BEHIND THE SCENES STORY: Rodney T. Miller, M.D - Recipient of Special Commendation

Rodney T. Miller, M.D - Recipient of Special Commendation for his Work in New Zealand Double Murder Case

ProPath pathologist Rodney T. Miller, M.D., Director of the ProPath Immunohistochemistry (IHC) Division and an internationally recognized expert in IHC, was awarded a New Zealand Police District Commander’s Commendation at ProPath in Dallas on August 17, 2016, in recognition of his analysis of critical forensic evidence and subsequent expert testimony at trial and retrial in one of the most horrific murder cases in New Zealand’s history.  This marked the first time that this prestigious award was bestowed outside of New Zealand.

(Dr.Miller on the left, receives the award from Detective Senior Sergeant Nigel Hughes of the New Zealand Police.)

On August 25-26, 2000, Dr. Miller was the keynote speaker on IHC at the annual meeting of the Royal College of Pathologists of Australasia, held in Palmerston North, New Zealand.  Three days later in Palmerston North, 38-year-old Christine Lundy and her 7-year-old daughter Amber were found brutally murdered in their home, bludgeoned about the face and head with a hatchet.  Mark Lundy, the husband and father of the victims, claimed he was out of town during the murder, but was a prime suspect. After the victims were found, police located Mark in Wellington and asked him to return to Palmerston North, where they intercepted him in his car 3 blocks from the murder scene, and with Mark’s permission confiscated the car and its contents as evidence.

One piece of evidence collected from the car by Police was a blue polo shirt that was found to have two tiny smeared stains, resembling smeared mucus.  DNA analysis of the stain demonstrated Christine’s DNA, and a touch preparation slide from one of the shirt stains was examined by a New Zealand pathologist, who thought brain cells might be present, but could not say for sure.  The New Zealand pathologist suggested to the Police that IHC for brain-related markers were needed to establish the material on the shirt as brain tissue.  Detective Sergeant Ross Grantham, the officer in charge of the investigation, contacted multiple forensic laboratories in New Zealand, the United States, and the United Kingdom, but all declined to help.  At that point the New Zealand pathologist (who attended Dr. Miller’s lectures) suggested to Detective Grantham that he contact Dr. Miller, who agreed to help and offered the services of the ProPath IHC lab in support of the investigation.  Detective Grantham brought the shirt to Dallas in February 2001, and subsequent analysis of the stain on the shirt at ProPath showed conclusive evidence that the stain contained brain tissue, in the same area that had Christine’s DNA.  The Defence accepted Dr. Miller’s conclusions that the shirt had brain tissue smeared on it, as they were not successful finding any experts who would testify otherwise.  At trial the Defence alleged that the brain tissue was intentionally planted on the shirt by Police.  This allegation was rejected by the jury, and Dr. Miller’s analysis and testimony at the 7-week trial were critical in obtaining Lundy’s original conviction on March 20, 2002.  He was sentenced to 17 years in prison, and upon his initial appeal he was given 3 more years of prison time, bringing the total sentence to 20 years.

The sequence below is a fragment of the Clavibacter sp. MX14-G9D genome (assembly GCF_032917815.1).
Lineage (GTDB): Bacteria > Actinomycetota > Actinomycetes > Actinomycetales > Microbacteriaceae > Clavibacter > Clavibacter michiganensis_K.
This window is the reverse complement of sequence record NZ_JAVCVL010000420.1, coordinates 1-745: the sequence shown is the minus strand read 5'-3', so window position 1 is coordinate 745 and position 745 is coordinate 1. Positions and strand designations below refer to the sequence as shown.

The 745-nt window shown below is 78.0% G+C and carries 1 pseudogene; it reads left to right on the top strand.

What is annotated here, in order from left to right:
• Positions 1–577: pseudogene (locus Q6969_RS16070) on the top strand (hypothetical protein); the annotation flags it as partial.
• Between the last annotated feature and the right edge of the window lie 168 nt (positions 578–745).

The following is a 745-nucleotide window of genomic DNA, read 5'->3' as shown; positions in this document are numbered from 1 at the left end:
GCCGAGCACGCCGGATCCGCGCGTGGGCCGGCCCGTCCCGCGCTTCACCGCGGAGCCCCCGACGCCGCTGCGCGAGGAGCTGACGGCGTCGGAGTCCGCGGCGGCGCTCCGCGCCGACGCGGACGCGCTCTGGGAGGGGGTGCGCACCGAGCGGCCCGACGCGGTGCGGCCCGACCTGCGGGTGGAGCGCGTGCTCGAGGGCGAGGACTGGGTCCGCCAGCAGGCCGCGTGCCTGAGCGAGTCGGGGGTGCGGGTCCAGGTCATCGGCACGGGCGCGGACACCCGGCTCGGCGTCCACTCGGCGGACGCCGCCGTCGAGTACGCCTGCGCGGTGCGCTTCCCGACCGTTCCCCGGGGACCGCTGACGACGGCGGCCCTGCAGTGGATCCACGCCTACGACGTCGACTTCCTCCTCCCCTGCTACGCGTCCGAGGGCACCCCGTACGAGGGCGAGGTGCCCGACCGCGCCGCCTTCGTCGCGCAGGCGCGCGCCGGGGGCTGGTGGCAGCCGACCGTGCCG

In 2010, Lundy’s Defence team hired four experts (three pathologists and one physiologist), who submitted affidavits to the Privy Council in London in support of another appeal, on the grounds that Dr. Miller’s analysis of the evidence was completely wrong, that he was incompetent, and that he intentionally misled the Jury at the original trial.  The appeal to the Privy Council was successful, and the original conviction was quashed on October 7, 2013.  A retrial was immediately ordered.

In preparation for the re-trial, the evidence on the shirt was re-examined again at ProPath as well as in other laboratories in the United States, United Kingdom, New Zealand, and at The Hague in the Netherlands.  Results obtained in these other laboratories supported Dr. Miller’s original conclusions.  Dr. Miller testified and was vigorously cross examined for a total of 13 hours at the pre-trial hearing and the 8-week-long retrial, and Lundy was found guilty for a second time on April 01, 2015.  The four Defence experts who were so critical in quashing the original conviction withdrew their testimony before the retrial, and they did not testify at the pre-trial hearing or the retrial.

(Dr. Miller, on left, and IHC Lead Dustin Kuczaj, on right, receive their awards from the New Zealand Police.)

In appreciation of Dr. Miller’s expertise and 15-year support on the case along with the ProPath lab team’s efforts, he was presented with the District Commander’s Commendation award by Detective Senior Sergeant Nigel Hughes of New Zealand Police.  Detective Senior Sergeant Hughes, who was also the officer in charge of the Lundy murder scene said, “Dr. Miller’s evidence was the vital component in the successful prosecution and conviction of Mark Lundy.” Dr. Miller, who had been working with the New Zealand Police on the Lundy Murder trial since 2001, crafted a Focus article on the pathology procedures used in the case, entitled “Immunohistochemistry in Forensic Pathology.”  The article can be found on the ProPath website at www.propath.com/companies/press-clippings .  A scientific paper authored by Dr. Miller describing the work done during the first trial was also published in a prestigious Forensic Pathology Journal.  [Miller RT, Grantham R, Lockett B et al: Immunohistochemical Analysis of Forensic Evidence from a Double Homicide. American Journal of Forensic Medicine and Pathology 23 (4): 321-325, 2002.]